Quebec Diocese Faces `Two-Headed Challenge'

By De Santis, Solange | Anglican Journal, December 2000 | Go to article overview

Quebec Diocese Faces `Two-Headed Challenge'


De Santis, Solange, Anglican Journal


LEADING the Anglican church in the Diocese of Quebec is a bit like playing Chrysler to General Motors, Chicago to New York City. In Canada's 1991 census, about 5.9 million citizens of the civil province of Quebec identified themselves as Roman Catholic, compared to 96,000 who said they were Anglicans.

In no other province have culture and politics been so firmly entwined with the Roman Catholic church, although the church's grip on Quebec society has waned dramatically in the past four decades. (Fewer than 20 per cent of Quebecers now say they go to church regularly, according to Statistics Canada.) Yet, the predominant French-speaking culture has a Roman Catholic heritage, and the Anglican church must cope with that reality.

"We really do have a two-headed challenge -- to be open and welcoming to people of the French language and not to try to persuade people of another church to come to us, and to help the long-standing anglophone Anglicans to maintain some identity, help them in a situation where their community has become very small," said Bishop Bruce Stavert, 60, in an interview.

Over the past 40 years, the rise of Quebec separatism has prompted thousands of English-speakers to leave the province, affecting the church most prominently identified with "les Anglais."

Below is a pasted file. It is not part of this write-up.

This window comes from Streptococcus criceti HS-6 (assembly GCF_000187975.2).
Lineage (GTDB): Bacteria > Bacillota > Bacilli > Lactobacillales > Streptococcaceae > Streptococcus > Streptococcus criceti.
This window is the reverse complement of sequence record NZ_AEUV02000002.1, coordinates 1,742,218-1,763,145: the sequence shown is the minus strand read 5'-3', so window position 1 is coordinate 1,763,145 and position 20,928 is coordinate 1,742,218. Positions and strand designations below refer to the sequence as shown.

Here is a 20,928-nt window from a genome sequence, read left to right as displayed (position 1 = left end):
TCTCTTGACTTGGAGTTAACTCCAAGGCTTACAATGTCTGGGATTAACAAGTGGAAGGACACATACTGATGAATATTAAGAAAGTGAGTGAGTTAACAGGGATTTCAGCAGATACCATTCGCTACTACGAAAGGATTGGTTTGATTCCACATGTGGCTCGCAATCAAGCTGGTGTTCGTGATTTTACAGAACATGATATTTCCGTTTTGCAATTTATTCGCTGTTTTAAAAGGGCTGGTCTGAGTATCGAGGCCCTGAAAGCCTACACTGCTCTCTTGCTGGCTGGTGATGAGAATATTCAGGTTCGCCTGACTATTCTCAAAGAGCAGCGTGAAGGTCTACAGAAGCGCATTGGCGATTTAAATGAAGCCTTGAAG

Currently, there are about 8,300 Anglicans on parish rolls in the Diocese of Quebec, compared to about 17,600 in 1970. "Anglicans have always formed a small segment of the population in this province. Throughout its history the diocese has invariably had to struggle to maintain itself," wrote M.E. Reisner in her 1995 history of the diocese, Strangers and Pilgrims.

"We've closed a church a year in the past 50 years, about 10 churches since I've been bishop," said Bishop Stavert.

Some of the churches have been preserved, he noted, through heritage funds made available from the provincial government. A native of Montreal, the eleventh bishop of Quebec was consecrated in 1991.

The diocese, founded in 1793, is the church's second-oldest, after Nova Scotia (1787). It covers roughly one-half of the huge province (720,000 square kilometres of a total of 1.54 million), but was much larger at its inception, initially including what is now Quebec, Ontario and Manitoba. In the past two centuries, seven dioceses have been carved out of the original Diocese of Quebec.

The first Anglican priests were appointed in 1768, nine years after the fall of Quebec to Britain on the Plains of Abraham, just outside Quebec City. About 20 years later, the first bishop of Nova Scotia, Charles Inglis, visited Quebec and urged church leaders in Britain to appoint a bishop for the area.

In 1793, Bishop Jacob Mountain, formerly examining chaplain to the Bishop of Lincoln, arrived in Quebec with 13 members of his family.

Over the next 32 years, Bishop Mountain toured his huge episcopate by boat, carriage, wagon and canoe, and the number of clergy grew to 53 from eight. His son, George Mountain, was the third bishop of Quebec in the mid-nineteenth century. Up to George Mountain's death in 1863, the bishop's salary was paid by the British parliament, but by the late nineteenth century, the diocese was self-supporting. …

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